Posted by Stacey Miller
Lots of talk lately about what’s going on with Facebook brand pages and their visibility in news feeds. Promoted posts are all the buzz for brands looking to heighten their reach on Facebook – 1 billion members strong, it’s easy to see why it’s the #1 social media platform that businesses are using to target their audience, with Twitter a close second.
Social media has become one of the best ways to engage with our audience and become “close” without having actual physical proximity – revolutionary for brands large and small. Though I don’t believe social media is a great place to do hard selling, it is a great platform for information sharing and community building. With this comes credibility and trust – that brands will treat people fairly, talk unbiased, provide great customer service and maybe a little fun. When sales can be tied to great brand awareness, word of mouth and customer service on social media, that’s great. I’m all for it.
But now Facebook has changed the rules.
This was first brought to my attention by Simply Zesty – and after checking several professional pages I manage and many more pages I consult for, it has become a harsh reality.
TechCrunch attempted to “bust” those “myths” in this post. I’m going to do something unconventional here and call a little BS. Here’s one more look at another post by a business who noticed the changes to their brand pages and their take on the changes.
Facebook is a little less organic and a little more money-driven. Yes, I know there were Facebook ads before, but their current monetization of the network seems like a significant sign of the times to come. Are we going to need to pay to sign up for Facebook or be a member sometime in the future?
First, the algorithm changes.
You used to be able to like a brand on Facebook and get their updates in your newsfeed, no sweat about it. Due to Facebook’s changes to its EdgeRank, if you “Like” a brand page but then neglect to like, comment or share any of those brands posts, their updates will be removed from your news feed. Kind of ridiculous – I read plenty of brand posts without interacting with them, and I simply like it that way. Problem #1.
Marking Facebook Pages as Spam
Why is this even an option? If I dislike a brand’s posts or feel like they aren’t relevant to me, I just go to the brand page and click dislike. But now there is an option to mark brand posts as spam that appear in your news feed. To me, this doesn’t make sense. Endorse a brand with a “like” and then report them for spam? Doesn’t seem like the right or honest way to get them out of your stream. Problem #2.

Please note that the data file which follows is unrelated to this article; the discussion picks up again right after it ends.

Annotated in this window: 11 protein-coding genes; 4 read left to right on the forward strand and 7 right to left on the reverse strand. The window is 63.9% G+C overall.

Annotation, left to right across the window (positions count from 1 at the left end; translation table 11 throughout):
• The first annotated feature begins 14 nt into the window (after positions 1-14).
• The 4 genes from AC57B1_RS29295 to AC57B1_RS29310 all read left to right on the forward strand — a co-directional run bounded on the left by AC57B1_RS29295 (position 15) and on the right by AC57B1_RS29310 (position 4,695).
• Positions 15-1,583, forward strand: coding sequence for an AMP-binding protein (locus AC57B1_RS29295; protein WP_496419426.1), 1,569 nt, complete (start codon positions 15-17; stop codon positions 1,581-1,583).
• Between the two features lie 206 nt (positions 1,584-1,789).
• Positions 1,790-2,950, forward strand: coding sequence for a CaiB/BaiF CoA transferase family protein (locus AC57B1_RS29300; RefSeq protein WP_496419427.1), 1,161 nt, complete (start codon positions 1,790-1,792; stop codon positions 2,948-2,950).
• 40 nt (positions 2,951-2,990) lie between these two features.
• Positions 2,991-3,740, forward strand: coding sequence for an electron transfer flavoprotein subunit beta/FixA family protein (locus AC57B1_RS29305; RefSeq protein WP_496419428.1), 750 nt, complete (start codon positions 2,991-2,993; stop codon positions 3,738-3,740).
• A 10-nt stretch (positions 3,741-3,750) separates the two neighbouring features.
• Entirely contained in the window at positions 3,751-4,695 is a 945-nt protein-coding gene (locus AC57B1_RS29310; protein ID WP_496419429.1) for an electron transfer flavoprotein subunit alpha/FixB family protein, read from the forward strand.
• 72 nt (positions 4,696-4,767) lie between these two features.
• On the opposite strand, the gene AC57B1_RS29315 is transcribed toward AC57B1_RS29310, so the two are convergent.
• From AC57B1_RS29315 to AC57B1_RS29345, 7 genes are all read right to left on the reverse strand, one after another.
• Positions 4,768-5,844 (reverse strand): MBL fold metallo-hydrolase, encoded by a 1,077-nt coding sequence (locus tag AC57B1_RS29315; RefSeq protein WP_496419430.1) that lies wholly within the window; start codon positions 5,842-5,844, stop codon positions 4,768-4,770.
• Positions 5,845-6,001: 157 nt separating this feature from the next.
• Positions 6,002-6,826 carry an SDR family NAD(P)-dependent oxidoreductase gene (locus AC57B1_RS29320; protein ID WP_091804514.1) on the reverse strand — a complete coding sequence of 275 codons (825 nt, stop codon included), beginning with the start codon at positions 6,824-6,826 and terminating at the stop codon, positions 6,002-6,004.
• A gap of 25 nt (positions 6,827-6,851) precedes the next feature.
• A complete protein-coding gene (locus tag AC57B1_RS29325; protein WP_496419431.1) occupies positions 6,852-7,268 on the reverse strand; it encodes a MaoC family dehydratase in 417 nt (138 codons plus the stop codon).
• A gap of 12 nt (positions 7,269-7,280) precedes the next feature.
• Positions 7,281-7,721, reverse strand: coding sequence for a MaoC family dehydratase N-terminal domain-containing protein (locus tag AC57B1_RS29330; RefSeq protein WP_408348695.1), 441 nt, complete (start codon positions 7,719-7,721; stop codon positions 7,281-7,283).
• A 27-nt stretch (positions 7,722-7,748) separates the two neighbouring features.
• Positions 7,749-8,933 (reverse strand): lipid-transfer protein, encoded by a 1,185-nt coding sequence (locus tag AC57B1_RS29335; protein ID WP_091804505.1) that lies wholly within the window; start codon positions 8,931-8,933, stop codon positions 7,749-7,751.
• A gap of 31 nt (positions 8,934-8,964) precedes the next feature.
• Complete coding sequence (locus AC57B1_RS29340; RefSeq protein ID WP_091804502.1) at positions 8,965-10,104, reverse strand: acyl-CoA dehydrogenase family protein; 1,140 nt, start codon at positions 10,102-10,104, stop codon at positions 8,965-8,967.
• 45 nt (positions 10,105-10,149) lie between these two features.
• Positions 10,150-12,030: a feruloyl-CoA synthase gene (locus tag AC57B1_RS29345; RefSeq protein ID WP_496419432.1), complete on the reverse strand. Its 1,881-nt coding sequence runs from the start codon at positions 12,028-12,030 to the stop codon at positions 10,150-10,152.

Pay-for-play: Paying Facebook to hover your updates at the top of your audiences timelines whether they like it or not. I find it a pretty intrusive tactic and just another form of advertising. No one wants the “hard sell” on social media – precisely why I’m against it as well as Twitter promoted posts – it’s just intrusive noise that ends up turning people away.
All of these things seem to be happening around the same time – though Facebook says no. Is this an unfortunate coincidence? Or something planned as part of a larger strategy? What do you think? Ginormous problem #3.
This month, the “People who saw this post” metric has gone down between 3-4x what they are usually are for my pages. This is the difference between a few thousand and a few hundred. Conveniently, these page metric dips come at the same time Facebook promoted posts are rolled out to brands – making it seem like Facebook is basically pushing users to pay to promote their posts in order to get the visibility they crave – visibility that a month ago, was free.
And it’s not all about getting stuff for free – it literally just seems like a bait and switch. What about the countless amount of time loyal Facebook users have taken to build communities, content hubs and real relationships? It’s not like it’s easy to hop off and start all over on another platform overnight. Heck, many have tried with Google +, which had the highest social media adoption rate in the history of social media, but guess what? There’s little engagement there (though it’s great for search). And what engagement we’re currently getting on Facebook and Twitter, is going to take quite some time to recreate – not to mention the amount of content. Is it time to reconsider new and additional social platforms, place more emphasis on Twitter, or create our own brand social networking platforms altogether?
Creating high quality, relevant content including multimedia and opportunities for engagement is obviously one of the best ways to fight these Facebook changes – but it seem like Facebook is making it just a little tougher in marketers books.
And for fun, here’s How To Suck at Facebook via The Oatmeal.